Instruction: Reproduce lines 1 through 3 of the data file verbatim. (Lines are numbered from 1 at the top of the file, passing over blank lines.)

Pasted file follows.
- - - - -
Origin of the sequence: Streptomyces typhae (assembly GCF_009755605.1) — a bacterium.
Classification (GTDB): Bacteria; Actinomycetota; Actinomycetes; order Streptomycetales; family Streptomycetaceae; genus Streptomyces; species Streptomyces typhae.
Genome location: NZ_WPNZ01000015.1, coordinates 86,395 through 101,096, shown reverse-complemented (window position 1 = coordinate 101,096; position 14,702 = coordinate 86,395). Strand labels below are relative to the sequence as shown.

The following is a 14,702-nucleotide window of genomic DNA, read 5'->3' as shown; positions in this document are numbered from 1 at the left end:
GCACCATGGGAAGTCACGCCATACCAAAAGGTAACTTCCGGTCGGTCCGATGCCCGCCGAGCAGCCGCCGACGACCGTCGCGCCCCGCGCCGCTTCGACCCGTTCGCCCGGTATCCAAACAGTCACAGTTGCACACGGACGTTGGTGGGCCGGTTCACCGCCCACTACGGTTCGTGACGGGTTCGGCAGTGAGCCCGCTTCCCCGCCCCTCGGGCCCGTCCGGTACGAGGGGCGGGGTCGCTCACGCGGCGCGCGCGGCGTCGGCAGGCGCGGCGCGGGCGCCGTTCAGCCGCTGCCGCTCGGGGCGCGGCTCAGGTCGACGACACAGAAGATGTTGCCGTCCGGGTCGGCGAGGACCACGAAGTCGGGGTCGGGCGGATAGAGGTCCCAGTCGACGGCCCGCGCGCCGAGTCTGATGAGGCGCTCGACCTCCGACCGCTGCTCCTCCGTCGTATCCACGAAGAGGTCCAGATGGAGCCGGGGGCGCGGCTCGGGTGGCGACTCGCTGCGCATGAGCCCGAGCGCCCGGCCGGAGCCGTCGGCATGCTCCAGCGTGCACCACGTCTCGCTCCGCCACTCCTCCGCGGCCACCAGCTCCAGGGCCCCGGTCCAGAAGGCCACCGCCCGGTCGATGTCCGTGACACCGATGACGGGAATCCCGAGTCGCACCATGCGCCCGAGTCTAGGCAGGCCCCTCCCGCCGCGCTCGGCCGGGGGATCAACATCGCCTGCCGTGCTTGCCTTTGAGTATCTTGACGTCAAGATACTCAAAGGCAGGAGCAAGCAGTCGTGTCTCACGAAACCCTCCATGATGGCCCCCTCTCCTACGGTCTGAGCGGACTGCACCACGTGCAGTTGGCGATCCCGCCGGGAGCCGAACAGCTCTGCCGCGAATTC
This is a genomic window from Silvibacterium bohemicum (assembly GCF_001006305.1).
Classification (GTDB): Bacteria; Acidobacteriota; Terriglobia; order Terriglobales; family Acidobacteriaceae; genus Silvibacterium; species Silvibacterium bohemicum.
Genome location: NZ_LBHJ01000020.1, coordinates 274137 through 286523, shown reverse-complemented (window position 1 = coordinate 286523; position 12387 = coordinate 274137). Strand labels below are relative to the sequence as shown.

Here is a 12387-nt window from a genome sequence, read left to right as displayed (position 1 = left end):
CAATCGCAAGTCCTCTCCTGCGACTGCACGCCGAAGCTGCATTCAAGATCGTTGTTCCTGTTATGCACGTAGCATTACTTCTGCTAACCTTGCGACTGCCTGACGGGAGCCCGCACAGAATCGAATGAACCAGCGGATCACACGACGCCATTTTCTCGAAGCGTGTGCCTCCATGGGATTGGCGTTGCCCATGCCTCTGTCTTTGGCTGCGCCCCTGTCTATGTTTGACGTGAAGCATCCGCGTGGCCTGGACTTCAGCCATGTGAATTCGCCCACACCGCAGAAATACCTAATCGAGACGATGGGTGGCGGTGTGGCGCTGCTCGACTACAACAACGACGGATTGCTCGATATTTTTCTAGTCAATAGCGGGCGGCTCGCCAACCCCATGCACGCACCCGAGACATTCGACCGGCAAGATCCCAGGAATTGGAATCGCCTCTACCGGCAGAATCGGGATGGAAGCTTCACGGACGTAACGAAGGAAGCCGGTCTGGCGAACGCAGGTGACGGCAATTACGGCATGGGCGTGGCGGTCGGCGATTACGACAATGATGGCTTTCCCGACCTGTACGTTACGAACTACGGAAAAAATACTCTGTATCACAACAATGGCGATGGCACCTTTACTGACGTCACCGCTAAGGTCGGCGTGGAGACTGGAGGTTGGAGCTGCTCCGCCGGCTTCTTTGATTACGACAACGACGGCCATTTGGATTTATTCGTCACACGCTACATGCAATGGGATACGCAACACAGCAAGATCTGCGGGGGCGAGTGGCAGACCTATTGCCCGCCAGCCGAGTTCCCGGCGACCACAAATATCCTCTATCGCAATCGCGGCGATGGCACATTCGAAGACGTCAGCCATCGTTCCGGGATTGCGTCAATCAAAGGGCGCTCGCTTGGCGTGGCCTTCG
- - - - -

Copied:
Origin of the sequence: Streptomyces typhae (assembly GCF_009755605.1) — a bacterium.
Classification (GTDB): Bacteria; Actinomycetota; Actinomycetes; order Streptomycetales; family Streptomycetaceae; genus Streptomyces; species Streptomyces typhae.
Genome location: NZ_WPNZ01000015.1, coordinates 86,395 through 101,096, shown reverse-complemented (window position 1 = coordinate 101,096; position 14,702 = coordinate 86,395). Strand labels below are relative to the sequence as shown.